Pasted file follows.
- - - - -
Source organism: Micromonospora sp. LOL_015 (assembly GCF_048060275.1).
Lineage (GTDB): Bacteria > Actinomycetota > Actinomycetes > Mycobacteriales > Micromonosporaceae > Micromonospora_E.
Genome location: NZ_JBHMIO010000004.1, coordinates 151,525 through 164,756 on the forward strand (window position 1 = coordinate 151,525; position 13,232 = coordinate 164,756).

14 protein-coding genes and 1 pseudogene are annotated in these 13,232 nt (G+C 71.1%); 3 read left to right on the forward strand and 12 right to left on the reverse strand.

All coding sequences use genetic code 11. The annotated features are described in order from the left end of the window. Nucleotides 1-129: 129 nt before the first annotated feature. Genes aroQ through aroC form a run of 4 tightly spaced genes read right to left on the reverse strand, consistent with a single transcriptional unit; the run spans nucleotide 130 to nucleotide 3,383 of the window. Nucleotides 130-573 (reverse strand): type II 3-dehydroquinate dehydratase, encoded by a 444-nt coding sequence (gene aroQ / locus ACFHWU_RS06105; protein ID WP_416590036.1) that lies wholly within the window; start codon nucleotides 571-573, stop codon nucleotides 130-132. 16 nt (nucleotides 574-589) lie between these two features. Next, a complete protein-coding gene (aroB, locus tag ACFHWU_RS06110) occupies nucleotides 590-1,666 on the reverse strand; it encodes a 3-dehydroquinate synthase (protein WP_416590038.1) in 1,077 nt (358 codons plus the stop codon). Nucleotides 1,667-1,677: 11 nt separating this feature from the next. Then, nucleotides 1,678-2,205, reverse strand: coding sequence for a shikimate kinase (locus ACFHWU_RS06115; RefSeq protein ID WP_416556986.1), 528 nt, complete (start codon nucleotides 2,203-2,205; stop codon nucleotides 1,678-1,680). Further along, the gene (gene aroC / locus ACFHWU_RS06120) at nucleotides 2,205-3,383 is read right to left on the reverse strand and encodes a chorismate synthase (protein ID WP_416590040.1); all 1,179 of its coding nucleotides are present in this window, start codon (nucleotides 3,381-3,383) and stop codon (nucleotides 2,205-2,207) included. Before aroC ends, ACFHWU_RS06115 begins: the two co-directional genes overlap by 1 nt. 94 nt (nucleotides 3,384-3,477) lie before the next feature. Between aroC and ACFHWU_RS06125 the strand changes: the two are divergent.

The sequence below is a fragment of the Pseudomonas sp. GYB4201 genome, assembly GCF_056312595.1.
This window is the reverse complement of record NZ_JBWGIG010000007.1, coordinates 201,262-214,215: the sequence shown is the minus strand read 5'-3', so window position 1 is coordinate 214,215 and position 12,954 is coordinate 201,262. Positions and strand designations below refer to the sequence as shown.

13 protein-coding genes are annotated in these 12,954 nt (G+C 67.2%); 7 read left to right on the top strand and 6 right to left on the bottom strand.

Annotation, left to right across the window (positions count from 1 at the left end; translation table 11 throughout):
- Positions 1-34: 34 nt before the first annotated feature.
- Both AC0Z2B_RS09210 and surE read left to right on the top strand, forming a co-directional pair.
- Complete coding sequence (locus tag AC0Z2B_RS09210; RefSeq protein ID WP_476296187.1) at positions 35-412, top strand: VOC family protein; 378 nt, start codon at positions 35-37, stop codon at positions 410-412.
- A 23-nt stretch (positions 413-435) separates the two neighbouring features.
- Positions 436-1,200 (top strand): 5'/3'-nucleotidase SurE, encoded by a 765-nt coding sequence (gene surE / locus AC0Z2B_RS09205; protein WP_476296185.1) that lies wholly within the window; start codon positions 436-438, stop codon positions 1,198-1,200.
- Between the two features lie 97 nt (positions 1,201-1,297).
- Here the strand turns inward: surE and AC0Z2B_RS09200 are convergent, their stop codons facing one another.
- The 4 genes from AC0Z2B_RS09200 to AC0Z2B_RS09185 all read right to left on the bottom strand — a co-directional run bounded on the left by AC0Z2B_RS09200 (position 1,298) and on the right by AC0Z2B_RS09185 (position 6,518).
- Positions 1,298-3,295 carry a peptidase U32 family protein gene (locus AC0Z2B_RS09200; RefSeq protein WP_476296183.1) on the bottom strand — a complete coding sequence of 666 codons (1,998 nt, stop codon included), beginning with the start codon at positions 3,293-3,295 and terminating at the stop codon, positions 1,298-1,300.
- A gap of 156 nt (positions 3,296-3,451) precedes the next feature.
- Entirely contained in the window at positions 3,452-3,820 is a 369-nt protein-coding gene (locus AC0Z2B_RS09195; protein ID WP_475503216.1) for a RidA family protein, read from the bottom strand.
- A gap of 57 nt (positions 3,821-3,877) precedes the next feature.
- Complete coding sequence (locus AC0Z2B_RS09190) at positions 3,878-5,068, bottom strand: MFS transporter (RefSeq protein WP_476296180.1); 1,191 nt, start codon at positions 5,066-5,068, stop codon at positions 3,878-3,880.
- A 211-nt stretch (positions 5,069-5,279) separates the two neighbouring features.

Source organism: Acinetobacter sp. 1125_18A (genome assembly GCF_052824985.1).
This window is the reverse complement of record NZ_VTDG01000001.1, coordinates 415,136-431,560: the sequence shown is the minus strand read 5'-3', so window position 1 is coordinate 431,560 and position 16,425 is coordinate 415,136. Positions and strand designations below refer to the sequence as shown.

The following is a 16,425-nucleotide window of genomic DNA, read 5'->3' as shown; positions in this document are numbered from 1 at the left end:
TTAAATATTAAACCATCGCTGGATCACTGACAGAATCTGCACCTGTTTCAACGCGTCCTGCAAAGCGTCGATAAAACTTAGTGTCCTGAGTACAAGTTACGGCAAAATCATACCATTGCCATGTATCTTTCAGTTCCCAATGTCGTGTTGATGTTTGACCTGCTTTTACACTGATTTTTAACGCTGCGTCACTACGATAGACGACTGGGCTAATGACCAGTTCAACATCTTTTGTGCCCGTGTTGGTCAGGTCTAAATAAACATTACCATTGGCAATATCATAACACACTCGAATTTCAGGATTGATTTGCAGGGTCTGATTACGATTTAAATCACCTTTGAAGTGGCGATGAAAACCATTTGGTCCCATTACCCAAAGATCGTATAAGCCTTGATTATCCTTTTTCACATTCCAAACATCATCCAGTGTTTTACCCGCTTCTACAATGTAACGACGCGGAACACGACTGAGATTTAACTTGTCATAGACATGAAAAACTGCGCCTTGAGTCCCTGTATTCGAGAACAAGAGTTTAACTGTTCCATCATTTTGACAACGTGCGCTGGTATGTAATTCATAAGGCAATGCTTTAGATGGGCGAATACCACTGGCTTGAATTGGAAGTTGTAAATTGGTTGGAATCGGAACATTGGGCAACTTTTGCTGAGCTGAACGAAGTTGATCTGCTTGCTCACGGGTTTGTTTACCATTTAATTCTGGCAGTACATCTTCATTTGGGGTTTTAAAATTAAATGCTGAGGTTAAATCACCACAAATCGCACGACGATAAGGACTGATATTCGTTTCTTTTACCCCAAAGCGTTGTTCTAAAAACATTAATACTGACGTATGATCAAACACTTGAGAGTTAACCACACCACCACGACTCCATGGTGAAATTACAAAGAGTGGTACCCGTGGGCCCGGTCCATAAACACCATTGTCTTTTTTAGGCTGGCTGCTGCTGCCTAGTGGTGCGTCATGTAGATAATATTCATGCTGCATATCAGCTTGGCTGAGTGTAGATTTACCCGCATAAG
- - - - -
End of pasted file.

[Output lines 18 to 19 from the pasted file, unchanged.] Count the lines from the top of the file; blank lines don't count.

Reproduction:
- Positions 1,298-3,295 carry a peptidase U32 family protein gene (locus AC0Z2B_RS09200; RefSeq protein WP_476296183.1) on the bottom strand — a complete coding sequence of 666 codons (1,998 nt, stop codon included), beginning with the start codon at positions 3,293-3,295 and terminating at the stop codon, positions 1,298-1,300.
- A gap of 156 nt (positions 3,296-3,451) precedes the next feature.